Last month, the Certificate Authority Security Council (CASC) officially announced their new minimum requirements for publicly-trusted Code Signing Certificates, which marks the first time Certificate Authorities (CAs) will have a set of standardized issuance and management policies designed specifically for Code Signing. You can read the full requirements in this document: Minimum Requirements for the Issuance and Management of Publicly-Trusted Code Signing Certificates.
The requirements go into great detail about CA policies, covering topics such as certificate contents, revocation and status checking, verification practices, and many more. While CAs have been busy working behind the scenes to comply with all of these, you may be wondering what the changes mean for you. Let’s take a look at how some of the new requirements will affect the people actually using the certificates to sign code.
Private Keys Need to be Stored on Cryptographic Hardware
According to the CASC, one of the leading causes of Code Signing attacks is key compromise. That is, a malicious party gains access to the private key of a legitimate, “good” publisher and uses it to sign a malicious file, making it look trustworthy and increasing the chances it will be downloaded. Storing the keys on secure cryptographic hardware, such as a USB token or Hardware Security Module (HSM), significantly decreases the chance of key compromise compared to storing the keys locally (the most common method prior to the new requirements).
We’ve been recommending stronger private key protection for a while now and it’s been a requirement for Extended Validation (EV) Code Signing Certificates since they were introduced in 2014. Under the new guidelines, Code Signing Certificates must be stored on hardware such as a thumb drive, SD card, or FIPS 140-2 compliant USB token. For standard code signing, GlobalSign recommends protecting private keys with a cryptographic hardware product or TPM over other removable hardware such as a thumb drive or SD card.
Standardized and Strict Identity Verification
The other leading cause of Code Signing attacks, according to the CASC, is issuing certificates to malicious publishers, who then use the certificate to sign viruses or malware. To prevent this, the new requirements outline specific precautions CAs must take before issuing, including:
- Strict identity verification about the publisher, including legal identity, address, data of formation and more
- Cross-checking against lists of suspected or known malware publishers, producers and distributors
- Maintaining and cross-referencing an internal list of certificates that were revoked because they were used to sign suspect code and certificate requests that were previously rejected by the CA
Many CAs already abide by most of these processes, but standardizing makes it harder for a bad publisher to shop around for a CA with weaker vetting procedures if they get rejected by someone else.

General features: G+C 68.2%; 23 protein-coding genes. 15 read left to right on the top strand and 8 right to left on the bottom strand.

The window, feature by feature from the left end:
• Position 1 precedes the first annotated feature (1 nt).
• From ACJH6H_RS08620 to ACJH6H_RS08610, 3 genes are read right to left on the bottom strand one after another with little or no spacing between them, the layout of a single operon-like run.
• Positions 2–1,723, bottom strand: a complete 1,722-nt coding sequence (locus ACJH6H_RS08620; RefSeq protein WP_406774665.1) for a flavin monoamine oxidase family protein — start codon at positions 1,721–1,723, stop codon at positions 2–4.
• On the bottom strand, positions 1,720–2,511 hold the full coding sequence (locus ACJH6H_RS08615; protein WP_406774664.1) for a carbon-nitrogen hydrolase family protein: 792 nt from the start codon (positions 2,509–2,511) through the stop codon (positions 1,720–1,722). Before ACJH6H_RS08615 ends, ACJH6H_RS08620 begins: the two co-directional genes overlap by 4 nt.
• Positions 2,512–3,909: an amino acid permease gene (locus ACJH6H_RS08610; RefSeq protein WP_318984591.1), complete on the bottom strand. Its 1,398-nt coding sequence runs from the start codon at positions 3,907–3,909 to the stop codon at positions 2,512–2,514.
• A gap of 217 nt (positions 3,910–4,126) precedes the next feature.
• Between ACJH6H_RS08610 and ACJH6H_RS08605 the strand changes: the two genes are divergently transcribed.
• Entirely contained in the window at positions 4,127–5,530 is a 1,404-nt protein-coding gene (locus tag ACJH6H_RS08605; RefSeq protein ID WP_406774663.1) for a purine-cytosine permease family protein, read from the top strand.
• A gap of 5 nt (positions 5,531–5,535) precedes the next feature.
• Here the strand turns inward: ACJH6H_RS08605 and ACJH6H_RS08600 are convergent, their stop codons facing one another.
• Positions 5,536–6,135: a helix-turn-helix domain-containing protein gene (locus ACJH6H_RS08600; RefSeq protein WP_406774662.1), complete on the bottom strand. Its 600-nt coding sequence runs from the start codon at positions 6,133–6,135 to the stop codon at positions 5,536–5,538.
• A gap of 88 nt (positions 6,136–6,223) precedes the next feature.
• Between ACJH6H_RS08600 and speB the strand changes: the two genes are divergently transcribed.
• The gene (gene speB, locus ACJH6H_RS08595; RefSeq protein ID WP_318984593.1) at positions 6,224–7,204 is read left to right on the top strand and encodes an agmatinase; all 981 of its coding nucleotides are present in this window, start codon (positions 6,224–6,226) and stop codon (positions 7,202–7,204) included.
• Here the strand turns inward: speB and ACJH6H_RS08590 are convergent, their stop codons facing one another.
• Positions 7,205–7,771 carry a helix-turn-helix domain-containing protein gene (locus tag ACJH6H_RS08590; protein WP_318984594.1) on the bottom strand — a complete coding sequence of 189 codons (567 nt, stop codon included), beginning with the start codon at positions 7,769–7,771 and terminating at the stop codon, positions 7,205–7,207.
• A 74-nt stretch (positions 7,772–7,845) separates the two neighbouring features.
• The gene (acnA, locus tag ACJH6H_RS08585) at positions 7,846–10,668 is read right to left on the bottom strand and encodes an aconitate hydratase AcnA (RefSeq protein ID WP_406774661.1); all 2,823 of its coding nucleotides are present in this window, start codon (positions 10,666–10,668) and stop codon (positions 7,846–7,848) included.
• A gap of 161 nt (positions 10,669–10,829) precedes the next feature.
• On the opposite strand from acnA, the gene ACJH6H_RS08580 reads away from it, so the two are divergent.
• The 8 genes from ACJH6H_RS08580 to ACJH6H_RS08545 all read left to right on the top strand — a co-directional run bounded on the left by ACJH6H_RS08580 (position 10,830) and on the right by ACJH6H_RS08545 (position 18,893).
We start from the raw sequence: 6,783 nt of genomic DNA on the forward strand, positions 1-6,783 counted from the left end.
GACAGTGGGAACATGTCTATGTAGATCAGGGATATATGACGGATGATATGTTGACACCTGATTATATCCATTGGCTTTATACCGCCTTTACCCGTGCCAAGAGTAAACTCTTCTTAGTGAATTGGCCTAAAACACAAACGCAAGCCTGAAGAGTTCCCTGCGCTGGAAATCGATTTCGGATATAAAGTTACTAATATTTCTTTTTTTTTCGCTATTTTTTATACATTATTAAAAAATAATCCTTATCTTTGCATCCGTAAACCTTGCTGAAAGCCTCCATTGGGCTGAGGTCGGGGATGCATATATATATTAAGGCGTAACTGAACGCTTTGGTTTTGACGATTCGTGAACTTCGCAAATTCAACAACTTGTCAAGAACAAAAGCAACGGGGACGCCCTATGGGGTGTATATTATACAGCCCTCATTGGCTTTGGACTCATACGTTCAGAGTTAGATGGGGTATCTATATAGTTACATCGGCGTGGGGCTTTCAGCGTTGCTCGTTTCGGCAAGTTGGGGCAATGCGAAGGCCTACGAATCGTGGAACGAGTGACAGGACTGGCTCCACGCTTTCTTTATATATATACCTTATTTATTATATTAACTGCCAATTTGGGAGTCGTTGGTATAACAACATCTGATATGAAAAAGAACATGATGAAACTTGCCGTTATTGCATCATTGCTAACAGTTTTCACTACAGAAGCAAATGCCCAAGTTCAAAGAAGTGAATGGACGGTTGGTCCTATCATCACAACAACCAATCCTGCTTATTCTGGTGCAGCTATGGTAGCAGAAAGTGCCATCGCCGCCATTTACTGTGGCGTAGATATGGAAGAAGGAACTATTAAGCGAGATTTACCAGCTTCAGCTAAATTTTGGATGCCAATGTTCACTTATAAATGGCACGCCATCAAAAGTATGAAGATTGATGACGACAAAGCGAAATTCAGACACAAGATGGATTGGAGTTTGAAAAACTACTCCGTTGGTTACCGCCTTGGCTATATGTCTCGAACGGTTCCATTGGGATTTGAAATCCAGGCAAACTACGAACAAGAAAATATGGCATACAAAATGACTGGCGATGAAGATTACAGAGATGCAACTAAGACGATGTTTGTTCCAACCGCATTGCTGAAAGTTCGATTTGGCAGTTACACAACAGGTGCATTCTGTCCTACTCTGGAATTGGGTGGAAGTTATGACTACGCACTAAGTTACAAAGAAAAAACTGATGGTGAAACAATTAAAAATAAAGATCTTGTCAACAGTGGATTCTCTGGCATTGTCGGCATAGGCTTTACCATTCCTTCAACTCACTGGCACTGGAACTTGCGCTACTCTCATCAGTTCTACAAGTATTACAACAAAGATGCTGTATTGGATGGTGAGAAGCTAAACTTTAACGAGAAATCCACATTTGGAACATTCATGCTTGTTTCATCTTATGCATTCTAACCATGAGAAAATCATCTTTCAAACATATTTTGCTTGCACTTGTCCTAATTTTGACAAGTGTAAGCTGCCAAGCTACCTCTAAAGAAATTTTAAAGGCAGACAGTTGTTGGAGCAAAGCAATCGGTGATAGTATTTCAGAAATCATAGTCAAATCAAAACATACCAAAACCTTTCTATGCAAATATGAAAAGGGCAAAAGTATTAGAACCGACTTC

Reporting and Responding to Certificate Misuse or Suspect Code
In addition to trying to prevent the certificates from being issued in the first place, the new requirements also dictate that CAs operate a “Certificate Problem Reporting” system, by which third parties (e.g. anti-malware organizations, relying parties, software suppliers) can report, “suspected Private Key Compromise, Certificate misuse, Certificates used to sign Suspect Code, Takeover Attacks, or other types of possible fraud, compromise, misuse, inappropriate conduct, or any other matter related to Certificates.”
CAs are then held to very strict standards regarding how to respond to these reported problems. For example, they must begin investigating within 24 hours and maintain 24x7 communication about any incidents. There are also strict guidelines and timelines regarding revocation, in the event malware or other abuse is suspected.
The new reporting systems mean even if a malicious publisher happens to pass through the verification process, their certificate can promptly be reported, investigated and revoked.
All CAs Must Offer Timestamping
Another new requirement that may be of interest to developers is that all CAs must now operate a RFC-3161-compliant Timestamp Authority (TSA) that is available for all Code Signing customers. This means a trusted timestamp can be included with each signature. (Note: GlobalSign has always provided timestamping for Code Signing customers.)
The main benefit of this is that the signature will not expire when the certificate does, which is what would normally happen without the timestamp. Instead, signatures can stay valid for the lifetime of the timestamp certificate, which can be as long as 135 months, as specified by the requirements.
Another scenario that benefits from timestamping is the event of a key compromise and subsequent certificate revocation. For example, if your key was used to sign legitimate code, but then later was compromised and used to sign malicious code, you could set the revocation date to be between the two events. This way, your legitimate code would continue to be trusted, but the malicious code would not.
A Safer Future for Code Signing
The new standards and requirements are an essential step toward cutting down on Code Signing attacks. Microsoft is the first applications software vendor to adopt the guidelines and will start enforcing them February 1, 2017. All GlobalSign Code Signing Certificates will be in compliance with the new requirements before then.
If you have questions about any of the changes, please don’t hesitate to contact us. We also recommend this white paper from the CASC for more details on code signing standards and best practices: Code Signing White Paper: What It Is, Best Practices, and Why It’s Important.